In my opinion the Democratic Party created a big mess this year that could ruin the chances of a Democratic nominee winning. I did a lot of work in NC for Hillary. I worked with teenagers, college students, men and women, black and white, old and young. I made one really good friend and met many wonderful people who I hope to work with again.

I knew it was an uphill fight in NC, but everyone gave 100% or more for what they believed. I felt that I would vote for Obama if Hillary lost, until I visited with the sister in law from Hell last week at their farm in PA. They have three houses in MD, PA and NY, but vote in MD. She spent four days trying to browbeat me into believing that Obama was the only perfect candidate and I would go to Hell if I didn't support him, Well maybe not that but pretty darn close. She kept insisting that all Hillary supporters were uneducated, white and racist. We were not speaking last I heard. Not that that bothers me. :cryingwlaughter:

I just hope I can forget this before November. Amazing how one person can hurt a candidate. I'm thinking she is the reason Hillary won by so much in PA. LOL

I sure don't want to see McCain win so I'm hoping that Obama offers her a meaningful position and I don't think V-P is it. Well I might be old and a women but my husband voted for Hillary and last I heard he was male.

I've read so many inaccuracies in the press that I don't believe anything anymore. This morning I got home from the gym at 11 and my husband said that Hillary had conceeded. He said it was an AP report. I couldn't find it anywhere and then he showed me where he had seen it at Yahoo. Well before you could say refresh it disappeared. Since this was when the polls were just opening in SD and Montana, I thought they would apologize, but no. They just replaced it with a poorly done cut and paste article saying that Hillary wants to be VP, from another anonymous source. We tried to get hold of someone at AP but were told that we could not speak to anyone. I think I've convinced my husband not to trust the news.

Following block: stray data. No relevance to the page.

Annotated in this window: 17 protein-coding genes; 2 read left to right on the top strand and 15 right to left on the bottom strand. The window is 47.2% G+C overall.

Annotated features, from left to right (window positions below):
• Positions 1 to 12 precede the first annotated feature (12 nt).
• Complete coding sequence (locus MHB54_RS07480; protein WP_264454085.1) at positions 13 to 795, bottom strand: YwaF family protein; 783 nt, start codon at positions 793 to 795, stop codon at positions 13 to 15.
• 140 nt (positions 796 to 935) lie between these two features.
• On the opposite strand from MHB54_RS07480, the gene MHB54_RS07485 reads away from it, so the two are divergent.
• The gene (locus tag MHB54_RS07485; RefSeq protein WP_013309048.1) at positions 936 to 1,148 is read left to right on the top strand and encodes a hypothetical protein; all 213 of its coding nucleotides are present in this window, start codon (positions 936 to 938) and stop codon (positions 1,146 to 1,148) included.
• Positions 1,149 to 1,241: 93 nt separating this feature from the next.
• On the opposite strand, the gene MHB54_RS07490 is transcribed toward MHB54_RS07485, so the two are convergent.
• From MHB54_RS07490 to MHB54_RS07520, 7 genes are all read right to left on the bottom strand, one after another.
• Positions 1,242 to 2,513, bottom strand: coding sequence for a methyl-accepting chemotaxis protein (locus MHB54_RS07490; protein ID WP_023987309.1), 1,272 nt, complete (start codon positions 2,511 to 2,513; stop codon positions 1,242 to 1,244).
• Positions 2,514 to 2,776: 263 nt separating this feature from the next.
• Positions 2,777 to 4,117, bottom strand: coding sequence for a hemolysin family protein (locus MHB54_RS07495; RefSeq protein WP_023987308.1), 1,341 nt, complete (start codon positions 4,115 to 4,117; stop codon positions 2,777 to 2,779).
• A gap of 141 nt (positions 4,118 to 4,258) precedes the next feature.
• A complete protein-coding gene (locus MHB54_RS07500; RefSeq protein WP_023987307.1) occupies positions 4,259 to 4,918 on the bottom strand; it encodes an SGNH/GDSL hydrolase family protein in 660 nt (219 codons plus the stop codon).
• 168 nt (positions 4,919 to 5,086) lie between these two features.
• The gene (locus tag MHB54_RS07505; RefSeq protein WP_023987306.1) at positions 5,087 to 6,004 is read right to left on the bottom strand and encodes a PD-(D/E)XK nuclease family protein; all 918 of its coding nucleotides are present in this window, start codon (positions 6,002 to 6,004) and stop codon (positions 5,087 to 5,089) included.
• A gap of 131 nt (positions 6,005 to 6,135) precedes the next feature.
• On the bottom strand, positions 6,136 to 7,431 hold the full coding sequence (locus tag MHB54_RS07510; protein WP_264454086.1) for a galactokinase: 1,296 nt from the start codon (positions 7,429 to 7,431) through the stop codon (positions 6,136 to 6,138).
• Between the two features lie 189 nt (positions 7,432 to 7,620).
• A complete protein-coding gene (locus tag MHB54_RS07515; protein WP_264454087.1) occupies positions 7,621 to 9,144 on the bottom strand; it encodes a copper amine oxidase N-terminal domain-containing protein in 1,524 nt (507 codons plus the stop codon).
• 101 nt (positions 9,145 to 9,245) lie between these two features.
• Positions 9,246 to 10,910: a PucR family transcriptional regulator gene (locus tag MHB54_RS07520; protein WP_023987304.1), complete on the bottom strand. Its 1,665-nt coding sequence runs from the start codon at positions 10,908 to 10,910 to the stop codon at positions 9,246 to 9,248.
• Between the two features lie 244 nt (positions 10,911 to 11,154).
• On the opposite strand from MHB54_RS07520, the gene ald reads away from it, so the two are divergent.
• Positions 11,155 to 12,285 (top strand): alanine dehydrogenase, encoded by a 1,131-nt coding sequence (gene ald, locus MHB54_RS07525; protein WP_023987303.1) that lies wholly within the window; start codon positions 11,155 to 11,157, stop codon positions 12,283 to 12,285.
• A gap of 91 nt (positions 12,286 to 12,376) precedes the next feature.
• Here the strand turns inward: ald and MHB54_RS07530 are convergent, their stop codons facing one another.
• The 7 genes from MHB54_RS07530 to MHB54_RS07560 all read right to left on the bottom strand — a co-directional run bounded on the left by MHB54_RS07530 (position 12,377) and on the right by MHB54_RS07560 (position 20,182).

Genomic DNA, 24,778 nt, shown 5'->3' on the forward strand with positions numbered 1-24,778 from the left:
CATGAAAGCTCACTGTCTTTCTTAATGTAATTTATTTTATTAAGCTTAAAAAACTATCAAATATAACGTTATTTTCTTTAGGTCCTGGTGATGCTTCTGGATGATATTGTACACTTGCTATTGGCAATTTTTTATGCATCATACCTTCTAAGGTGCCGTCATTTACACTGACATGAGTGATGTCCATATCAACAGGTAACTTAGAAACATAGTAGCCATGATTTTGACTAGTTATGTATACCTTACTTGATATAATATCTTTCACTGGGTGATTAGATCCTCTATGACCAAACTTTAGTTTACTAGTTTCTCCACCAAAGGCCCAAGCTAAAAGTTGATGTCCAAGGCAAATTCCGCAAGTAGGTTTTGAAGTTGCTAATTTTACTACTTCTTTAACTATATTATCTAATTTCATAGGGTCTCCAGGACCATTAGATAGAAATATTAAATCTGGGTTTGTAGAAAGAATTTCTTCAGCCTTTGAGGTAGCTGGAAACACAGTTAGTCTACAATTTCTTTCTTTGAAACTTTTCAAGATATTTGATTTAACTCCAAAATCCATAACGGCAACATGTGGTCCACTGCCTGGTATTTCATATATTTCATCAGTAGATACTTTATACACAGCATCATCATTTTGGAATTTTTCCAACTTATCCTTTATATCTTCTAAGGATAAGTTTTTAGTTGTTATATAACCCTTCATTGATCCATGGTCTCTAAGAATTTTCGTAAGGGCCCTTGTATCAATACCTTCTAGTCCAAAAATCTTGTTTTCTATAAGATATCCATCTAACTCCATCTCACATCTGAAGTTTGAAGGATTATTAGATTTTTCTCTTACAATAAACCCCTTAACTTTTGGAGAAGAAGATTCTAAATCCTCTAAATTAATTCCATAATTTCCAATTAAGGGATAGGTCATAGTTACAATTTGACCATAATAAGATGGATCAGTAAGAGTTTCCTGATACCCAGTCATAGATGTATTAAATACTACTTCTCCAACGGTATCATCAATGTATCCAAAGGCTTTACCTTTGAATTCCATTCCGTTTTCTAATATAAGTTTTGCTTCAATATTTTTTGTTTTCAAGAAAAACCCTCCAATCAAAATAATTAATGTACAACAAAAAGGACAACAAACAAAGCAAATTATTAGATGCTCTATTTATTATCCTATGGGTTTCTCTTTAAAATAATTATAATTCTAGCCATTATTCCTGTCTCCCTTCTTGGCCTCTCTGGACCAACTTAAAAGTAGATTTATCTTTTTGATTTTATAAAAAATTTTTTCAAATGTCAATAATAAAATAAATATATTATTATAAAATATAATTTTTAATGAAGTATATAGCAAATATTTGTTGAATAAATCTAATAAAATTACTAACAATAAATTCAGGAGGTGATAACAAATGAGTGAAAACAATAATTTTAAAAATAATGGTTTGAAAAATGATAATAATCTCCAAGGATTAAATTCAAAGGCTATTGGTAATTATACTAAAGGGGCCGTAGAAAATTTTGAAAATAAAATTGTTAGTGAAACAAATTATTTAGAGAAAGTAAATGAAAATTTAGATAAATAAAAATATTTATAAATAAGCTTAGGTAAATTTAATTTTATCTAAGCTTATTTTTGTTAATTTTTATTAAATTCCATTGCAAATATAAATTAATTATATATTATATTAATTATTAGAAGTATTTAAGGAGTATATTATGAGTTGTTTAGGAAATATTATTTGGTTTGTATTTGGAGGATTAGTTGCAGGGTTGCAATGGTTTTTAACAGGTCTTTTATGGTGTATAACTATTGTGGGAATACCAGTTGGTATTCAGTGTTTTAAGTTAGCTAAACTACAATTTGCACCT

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Yes, I absolutely remember. And Fear has told me of the crap that happened. personally.

I am not really saying what I said againt Fear, I have been other places on the net today where people are complaining about lies and smears against Obama.